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Found 6 results
  1. Content Article
    The study used quality improvement methods to develop and test interventions to extend drinking opportunities and choice in two care homes. Initial activity included observation of the systems for delivering fluids and involving staff, residents and carers in describing and mapping the organisation of care. An interactive training programme was indicated by staff as an important priority and was therefore introduced as a first step to improve hydration care. Subsequent interventions were co-designed with care staff and tested using Plan Do Study Act (PDSA) cycles. Their efficacy was measured through data captured on the amount of fluids served and consumed, and staff and resident feedback. The long-term impact of the interventions was assessed by measuring daily laxative and antibiotic consumption, weekly incidence of adverse health events, and average fluid intake of a random sample of six residents captured monthly. The link below shows the I-Hydrate presentation which summarises the project and its findings.
  2. News Article
    It has been revealed that three patients a day are dying from starvation or thirst or choking on NHS wards. In 2017, 936 hospital deaths were attributed to one of those factors, with starvation the primary cause of death in 74 cases.The Office for National Statistics data reveals malnutrition deaths are 34% higher than in 2013. Over-stretched nurses are simply too busy to check if the sick and elderly are getting nourishment. However, Myer Glickman from the ONS says the data is not conclusive proof of poor NHS care. He said:“There has been an increase over time in the number of patients admitted to hospital while already malnourished. This may suggest that malnutrition is increasingly prevalent in the community, possibly associated with the ageing of the population and an increase in long-term chronic diseases.” Yet campaigners say too many vulnerable people are being “forgotten to death” in NHS hospitals and urgent action is needed to identify and treat malnutrition. In a recent pilot scheme the number of deaths among elderly patients with a fractured hip was halved by simply having someone to feed them. Six NHS trusts employed a junior staff member for each ward tasked with getting 500 extra calories a day into them. More survived and the patients spent an average five days less in hospital, unblocking beds and saving more than £1,400 each. It wasn’t just the calories though – it helped keep their morale up. Because, as one consultant said: “Food is a very, very cheap drug that’s extremely powerful.” Read full story Source: Mirror, 4 February 2020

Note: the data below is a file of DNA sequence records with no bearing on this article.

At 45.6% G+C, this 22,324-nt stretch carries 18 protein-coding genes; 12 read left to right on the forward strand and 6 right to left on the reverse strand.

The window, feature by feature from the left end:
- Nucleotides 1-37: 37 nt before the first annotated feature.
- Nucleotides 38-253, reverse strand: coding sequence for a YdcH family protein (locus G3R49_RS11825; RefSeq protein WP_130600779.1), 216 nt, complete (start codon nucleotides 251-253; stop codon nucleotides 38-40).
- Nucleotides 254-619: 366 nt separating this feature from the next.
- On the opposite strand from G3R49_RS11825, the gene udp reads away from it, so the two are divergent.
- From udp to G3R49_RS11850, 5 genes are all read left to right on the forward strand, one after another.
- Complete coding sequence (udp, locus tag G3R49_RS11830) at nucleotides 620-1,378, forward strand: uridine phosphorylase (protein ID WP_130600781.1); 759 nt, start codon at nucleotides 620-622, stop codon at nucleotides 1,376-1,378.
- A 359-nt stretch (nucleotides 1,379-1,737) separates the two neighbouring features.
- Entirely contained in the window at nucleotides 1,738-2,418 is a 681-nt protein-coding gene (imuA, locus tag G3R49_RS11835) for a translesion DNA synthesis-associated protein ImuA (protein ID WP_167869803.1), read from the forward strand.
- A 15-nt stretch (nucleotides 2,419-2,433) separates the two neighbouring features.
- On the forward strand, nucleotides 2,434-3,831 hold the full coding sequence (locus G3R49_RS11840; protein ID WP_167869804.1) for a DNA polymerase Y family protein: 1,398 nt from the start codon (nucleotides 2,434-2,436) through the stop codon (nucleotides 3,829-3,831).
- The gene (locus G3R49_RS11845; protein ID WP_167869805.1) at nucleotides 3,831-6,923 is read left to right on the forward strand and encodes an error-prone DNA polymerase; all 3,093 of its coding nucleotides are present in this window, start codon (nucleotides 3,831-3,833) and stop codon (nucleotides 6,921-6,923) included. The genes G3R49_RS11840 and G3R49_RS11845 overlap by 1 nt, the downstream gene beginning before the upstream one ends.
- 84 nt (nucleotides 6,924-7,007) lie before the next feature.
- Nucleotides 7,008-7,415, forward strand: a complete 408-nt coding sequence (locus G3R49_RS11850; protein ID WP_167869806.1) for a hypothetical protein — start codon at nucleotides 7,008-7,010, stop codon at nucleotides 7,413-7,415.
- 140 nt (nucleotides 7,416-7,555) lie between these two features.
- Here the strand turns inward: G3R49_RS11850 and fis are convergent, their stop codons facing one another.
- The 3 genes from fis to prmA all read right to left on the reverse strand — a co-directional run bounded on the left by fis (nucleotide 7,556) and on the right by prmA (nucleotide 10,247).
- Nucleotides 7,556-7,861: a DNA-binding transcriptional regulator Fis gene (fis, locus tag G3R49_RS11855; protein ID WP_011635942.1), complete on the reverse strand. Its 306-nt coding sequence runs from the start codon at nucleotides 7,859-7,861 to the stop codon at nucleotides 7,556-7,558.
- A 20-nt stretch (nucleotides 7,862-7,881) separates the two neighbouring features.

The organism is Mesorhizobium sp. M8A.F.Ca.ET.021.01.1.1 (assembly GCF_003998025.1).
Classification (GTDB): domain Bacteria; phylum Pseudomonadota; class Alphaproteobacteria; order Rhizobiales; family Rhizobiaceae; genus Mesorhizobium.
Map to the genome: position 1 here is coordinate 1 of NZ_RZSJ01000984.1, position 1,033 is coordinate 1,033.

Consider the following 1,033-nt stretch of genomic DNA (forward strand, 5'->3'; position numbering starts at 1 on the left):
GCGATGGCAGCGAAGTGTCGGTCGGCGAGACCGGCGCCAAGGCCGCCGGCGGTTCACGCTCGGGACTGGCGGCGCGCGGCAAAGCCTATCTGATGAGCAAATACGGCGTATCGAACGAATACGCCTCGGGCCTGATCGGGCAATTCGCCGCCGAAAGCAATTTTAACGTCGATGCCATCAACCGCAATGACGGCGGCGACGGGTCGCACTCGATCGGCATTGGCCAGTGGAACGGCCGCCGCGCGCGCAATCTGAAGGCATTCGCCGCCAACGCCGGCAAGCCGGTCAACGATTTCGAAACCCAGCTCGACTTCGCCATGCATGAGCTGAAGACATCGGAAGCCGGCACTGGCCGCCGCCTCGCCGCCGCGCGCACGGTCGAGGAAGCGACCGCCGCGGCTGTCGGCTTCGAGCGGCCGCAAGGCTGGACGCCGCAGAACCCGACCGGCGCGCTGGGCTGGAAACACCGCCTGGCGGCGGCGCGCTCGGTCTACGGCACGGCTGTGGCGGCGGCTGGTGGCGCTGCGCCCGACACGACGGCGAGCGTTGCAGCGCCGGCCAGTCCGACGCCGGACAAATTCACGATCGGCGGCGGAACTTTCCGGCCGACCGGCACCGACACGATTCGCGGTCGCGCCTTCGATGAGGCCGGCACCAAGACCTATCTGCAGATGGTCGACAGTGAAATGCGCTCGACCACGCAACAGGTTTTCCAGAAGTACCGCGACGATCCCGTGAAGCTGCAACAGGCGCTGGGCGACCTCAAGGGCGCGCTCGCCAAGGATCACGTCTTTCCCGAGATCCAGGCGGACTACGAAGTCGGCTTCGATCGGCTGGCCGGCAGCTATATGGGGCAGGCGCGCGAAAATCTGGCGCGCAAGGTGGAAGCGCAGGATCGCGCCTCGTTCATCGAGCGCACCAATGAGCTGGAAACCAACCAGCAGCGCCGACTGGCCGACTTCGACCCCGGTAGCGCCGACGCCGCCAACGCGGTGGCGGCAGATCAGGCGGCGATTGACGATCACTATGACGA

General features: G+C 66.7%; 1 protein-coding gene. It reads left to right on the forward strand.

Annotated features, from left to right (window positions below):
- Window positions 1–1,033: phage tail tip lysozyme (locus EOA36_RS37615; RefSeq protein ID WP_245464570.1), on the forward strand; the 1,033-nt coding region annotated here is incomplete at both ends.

3. News Article
    Hundreds of patients have been warned supply problems with the specially made IV feed they need to stay alive is likely to continue for months. NHS England, which declared a national emergency incident in the summer because of the delays in production of intravenous nutrition, has written to patients warning the problems are far from resolved. Dozens of patients have been admitted to hospital in the past six months because of the supply shortage, which was sparked in June when the main manufacturer, Calea, based in Runcorn, was hit by overnight restrictions by the Medicines and Healthcare products Regulatory Agency (MHRA). Since the shortages started the NHS has been forced to fly in feed from other European countries, while some patients have had to switch from their bespoke feed to so-called off-the-shelf bags which don’t contain everything they need in the right quantities. Some hospitals have admitted patients to hospital to make sure they receive what they need because of fears for their health or lack of supplies in the community. Initially it had been hoped the delays in production would be improved by the end of the year, but in a letter sent to some patients, seen by The Independent, NHS bosses warn patients could be facing many more months of delays. Read full story Source: The Independent, 1 January 2020
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